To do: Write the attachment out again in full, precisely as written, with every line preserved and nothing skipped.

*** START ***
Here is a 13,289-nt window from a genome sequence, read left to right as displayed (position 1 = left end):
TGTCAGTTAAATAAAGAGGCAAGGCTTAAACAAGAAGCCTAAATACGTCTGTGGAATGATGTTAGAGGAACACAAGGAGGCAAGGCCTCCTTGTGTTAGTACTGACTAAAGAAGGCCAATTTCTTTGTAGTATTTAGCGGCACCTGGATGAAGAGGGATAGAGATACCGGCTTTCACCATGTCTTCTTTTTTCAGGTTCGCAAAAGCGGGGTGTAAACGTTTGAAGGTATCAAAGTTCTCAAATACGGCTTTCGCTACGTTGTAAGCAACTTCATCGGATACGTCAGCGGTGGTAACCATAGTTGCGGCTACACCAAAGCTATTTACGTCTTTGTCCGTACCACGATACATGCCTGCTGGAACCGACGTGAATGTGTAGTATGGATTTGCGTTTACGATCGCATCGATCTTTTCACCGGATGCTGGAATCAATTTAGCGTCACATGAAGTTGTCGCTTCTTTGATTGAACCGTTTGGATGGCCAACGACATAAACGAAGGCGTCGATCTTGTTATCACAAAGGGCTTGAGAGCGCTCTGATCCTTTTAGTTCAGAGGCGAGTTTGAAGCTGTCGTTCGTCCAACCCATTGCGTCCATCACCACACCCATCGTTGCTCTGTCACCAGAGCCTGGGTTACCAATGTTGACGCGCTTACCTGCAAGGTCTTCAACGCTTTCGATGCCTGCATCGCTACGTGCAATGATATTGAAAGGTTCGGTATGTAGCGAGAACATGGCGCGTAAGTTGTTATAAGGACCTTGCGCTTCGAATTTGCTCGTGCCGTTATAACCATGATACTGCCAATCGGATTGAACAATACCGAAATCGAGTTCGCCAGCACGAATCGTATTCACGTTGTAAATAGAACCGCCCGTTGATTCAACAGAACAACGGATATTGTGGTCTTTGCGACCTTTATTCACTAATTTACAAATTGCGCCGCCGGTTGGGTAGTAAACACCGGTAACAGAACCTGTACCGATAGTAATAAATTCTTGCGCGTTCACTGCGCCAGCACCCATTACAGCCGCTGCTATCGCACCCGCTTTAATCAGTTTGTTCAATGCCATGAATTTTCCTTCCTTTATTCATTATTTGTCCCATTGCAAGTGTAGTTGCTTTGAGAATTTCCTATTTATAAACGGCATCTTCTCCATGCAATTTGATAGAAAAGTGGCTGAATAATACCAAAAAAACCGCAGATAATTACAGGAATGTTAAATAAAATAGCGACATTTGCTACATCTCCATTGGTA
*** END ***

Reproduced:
Here is a 13,289-nt window from a genome sequence, read left to right as displayed (position 1 = left end):
TGTCAGTTAAATAAAGAGGCAAGGCTTAAACAAGAAGCCTAAATACGTCTGTGGAATGATGTTAGAGGAACACAAGGAGGCAAGGCCTCCTTGTGTTAGTACTGACTAAAGAAGGCCAATTTCTTTGTAGTATTTAGCGGCACCTGGATGAAGAGGGATAGAGATACCGGCTTTCACCATGTCTTCTTTTTTCAGGTTCGCAAAAGCGGGGTGTAAACGTTTGAAGGTATCAAAGTTCTCAAATACGGCTTTCGCTACGTTGTAAGCAACTTCATCGGATACGTCAGCGGTGGTAACCATAGTTGCGGCTACACCAAAGCTATTTACGTCTTTGTCCGTACCACGATACATGCCTGCTGGAACCGACGTGAATGTGTAGTATGGATTTGCGTTTACGATCGCATCGATCTTTTCACCGGATGCTGGAATCAATTTAGCGTCACATGAAGTTGTCGCTTCTTTGATTGAACCGTTTGGATGGCCAACGACATAAACGAAGGCGTCGATCTTGTTATCACAAAGGGCTTGAGAGCGCTCTGATCCTTTTAGTTCAGAGGCGAGTTTGAAGCTGTCGTTCGTCCAACCCATTGCGTCCATCACCACACCCATCGTTGCTCTGTCACCAGAGCCTGGGTTACCAATGTTGACGCGCTTACCTGCAAGGTCTTCAACGCTTTCGATGCCTGCATCGCTACGTGCAATGATATTGAAAGGTTCGGTATGTAGCGAGAACATGGCGCGTAAGTTGTTATAAGGACCTTGCGCTTCGAATTTGCTCGTGCCGTTATAACCATGATACTGCCAATCGGATTGAACAATACCGAAATCGAGTTCGCCAGCACGAATCGTATTCACGTTGTAAATAGAACCGCCCGTTGATTCAACAGAACAACGGATATTGTGGTCTTTGCGACCTTTATTCACTAATTTACAAATTGCGCCGCCGGTTGGGTAGTAAACACCGGTAACAGAACCTGTACCGATAGTAATAAATTCTTGCGCGTTCACTGCGCCAGCACCCATTACAGCCGCTGCTATCGCACCCGCTTTAATCAGTTTGTTCAATGCCATGAATTTTCCTTCCTTTATTCATTATTTGTCCCATTGCAAGTGTAGTTGCTTTGAGAATTTCCTATTTATAAACGGCATCTTCTCCATGCAATTTGATAGAAAAGTGGCTGAATAATACCAAAAAAACCGCAGATAATTACAGGAATGTTAAATAAAATAGCGACATTTGCTACATCTCCATTGGTA